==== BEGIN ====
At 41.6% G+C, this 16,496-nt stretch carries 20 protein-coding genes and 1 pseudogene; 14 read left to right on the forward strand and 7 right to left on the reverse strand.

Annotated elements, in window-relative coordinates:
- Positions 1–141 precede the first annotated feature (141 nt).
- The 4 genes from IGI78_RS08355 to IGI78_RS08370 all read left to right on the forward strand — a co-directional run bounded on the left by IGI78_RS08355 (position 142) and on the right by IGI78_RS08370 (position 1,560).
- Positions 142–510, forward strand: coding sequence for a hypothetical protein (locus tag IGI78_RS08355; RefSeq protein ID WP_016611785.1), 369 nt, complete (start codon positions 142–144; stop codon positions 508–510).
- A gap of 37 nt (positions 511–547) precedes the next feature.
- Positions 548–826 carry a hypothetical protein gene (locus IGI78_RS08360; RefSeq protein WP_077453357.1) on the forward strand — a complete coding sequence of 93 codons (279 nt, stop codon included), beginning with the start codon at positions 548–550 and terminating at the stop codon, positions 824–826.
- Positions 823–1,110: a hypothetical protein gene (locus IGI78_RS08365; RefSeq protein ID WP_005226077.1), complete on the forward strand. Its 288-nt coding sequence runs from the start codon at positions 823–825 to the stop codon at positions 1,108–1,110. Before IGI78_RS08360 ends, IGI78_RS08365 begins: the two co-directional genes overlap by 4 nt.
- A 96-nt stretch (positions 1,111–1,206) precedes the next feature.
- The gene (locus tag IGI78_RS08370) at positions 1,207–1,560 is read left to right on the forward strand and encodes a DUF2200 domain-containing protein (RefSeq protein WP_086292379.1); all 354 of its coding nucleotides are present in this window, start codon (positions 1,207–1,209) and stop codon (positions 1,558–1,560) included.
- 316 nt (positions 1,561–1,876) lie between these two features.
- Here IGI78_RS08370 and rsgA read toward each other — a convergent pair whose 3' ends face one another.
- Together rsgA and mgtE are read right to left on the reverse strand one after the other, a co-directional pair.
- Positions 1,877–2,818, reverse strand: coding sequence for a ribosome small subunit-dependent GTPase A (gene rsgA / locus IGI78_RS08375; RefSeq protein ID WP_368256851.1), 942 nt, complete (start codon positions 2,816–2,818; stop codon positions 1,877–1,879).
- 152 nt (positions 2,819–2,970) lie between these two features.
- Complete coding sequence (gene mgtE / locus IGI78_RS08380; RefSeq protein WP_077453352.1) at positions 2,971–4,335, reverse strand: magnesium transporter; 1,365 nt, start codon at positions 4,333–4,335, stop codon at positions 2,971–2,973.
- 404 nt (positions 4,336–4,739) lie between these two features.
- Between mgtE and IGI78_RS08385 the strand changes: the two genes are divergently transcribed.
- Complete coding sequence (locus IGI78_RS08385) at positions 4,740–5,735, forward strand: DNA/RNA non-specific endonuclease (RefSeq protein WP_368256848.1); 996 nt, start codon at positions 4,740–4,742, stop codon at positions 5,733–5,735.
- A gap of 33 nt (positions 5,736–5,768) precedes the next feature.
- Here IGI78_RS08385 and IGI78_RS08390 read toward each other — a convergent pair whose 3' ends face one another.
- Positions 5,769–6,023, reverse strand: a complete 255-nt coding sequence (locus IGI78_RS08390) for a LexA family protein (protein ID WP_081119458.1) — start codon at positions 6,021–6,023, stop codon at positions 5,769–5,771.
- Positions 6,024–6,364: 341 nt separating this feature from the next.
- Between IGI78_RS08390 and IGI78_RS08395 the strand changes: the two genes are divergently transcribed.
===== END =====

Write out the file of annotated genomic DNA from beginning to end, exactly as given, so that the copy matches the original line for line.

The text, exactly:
At 41.6% G+C, this 16,496-nt stretch carries 20 protein-coding genes and 1 pseudogene; 14 read left to right on the forward strand and 7 right to left on the reverse strand.

Annotated elements, in window-relative coordinates:
- Positions 1–141 precede the first annotated feature (141 nt).
- The 4 genes from IGI78_RS08355 to IGI78_RS08370 all read left to right on the forward strand — a co-directional run bounded on the left by IGI78_RS08355 (position 142) and on the right by IGI78_RS08370 (position 1,560).
- Positions 142–510, forward strand: coding sequence for a hypothetical protein (locus tag IGI78_RS08355; RefSeq protein ID WP_016611785.1), 369 nt, complete (start codon positions 142–144; stop codon positions 508–510).
- A gap of 37 nt (positions 511–547) precedes the next feature.
- Positions 548–826 carry a hypothetical protein gene (locus IGI78_RS08360; RefSeq protein WP_077453357.1) on the forward strand — a complete coding sequence of 93 codons (279 nt, stop codon included), beginning with the start codon at positions 548–550 and terminating at the stop codon, positions 824–826.
- Positions 823–1,110: a hypothetical protein gene (locus IGI78_RS08365; RefSeq protein ID WP_005226077.1), complete on the forward strand. Its 288-nt coding sequence runs from the start codon at positions 823–825 to the stop codon at positions 1,108–1,110. Before IGI78_RS08360 ends, IGI78_RS08365 begins: the two co-directional genes overlap by 4 nt.
- A 96-nt stretch (positions 1,111–1,206) precedes the next feature.
- The gene (locus tag IGI78_RS08370) at positions 1,207–1,560 is read left to right on the forward strand and encodes a DUF2200 domain-containing protein (RefSeq protein WP_086292379.1); all 354 of its coding nucleotides are present in this window, start codon (positions 1,207–1,209) and stop codon (positions 1,558–1,560) included.
- 316 nt (positions 1,561–1,876) lie between these two features.
- Here IGI78_RS08370 and rsgA read toward each other — a convergent pair whose 3' ends face one another.
- Together rsgA and mgtE are read right to left on the reverse strand one after the other, a co-directional pair.
- Positions 1,877–2,818, reverse strand: coding sequence for a ribosome small subunit-dependent GTPase A (gene rsgA / locus IGI78_RS08375; RefSeq protein ID WP_368256851.1), 942 nt, complete (start codon positions 2,816–2,818; stop codon positions 1,877–1,879).
- 152 nt (positions 2,819–2,970) lie between these two features.
- Complete coding sequence (gene mgtE / locus IGI78_RS08380; RefSeq protein WP_077453352.1) at positions 2,971–4,335, reverse strand: magnesium transporter; 1,365 nt, start codon at positions 4,333–4,335, stop codon at positions 2,971–2,973.
- 404 nt (positions 4,336–4,739) lie between these two features.
- Between mgtE and IGI78_RS08385 the strand changes: the two genes are divergently transcribed.
- Complete coding sequence (locus IGI78_RS08385) at positions 4,740–5,735, forward strand: DNA/RNA non-specific endonuclease (RefSeq protein WP_368256848.1); 996 nt, start codon at positions 4,740–4,742, stop codon at positions 5,733–5,735.
- A gap of 33 nt (positions 5,736–5,768) precedes the next feature.
- Here IGI78_RS08385 and IGI78_RS08390 read toward each other — a convergent pair whose 3' ends face one another.
- Positions 5,769–6,023, reverse strand: a complete 255-nt coding sequence (locus IGI78_RS08390) for a LexA family protein (protein ID WP_081119458.1) — start codon at positions 6,021–6,023, stop codon at positions 5,769–5,771.
- Positions 6,024–6,364: 341 nt separating this feature from the next.
- Between IGI78_RS08390 and IGI78_RS08395 the strand changes: the two genes are divergently transcribed.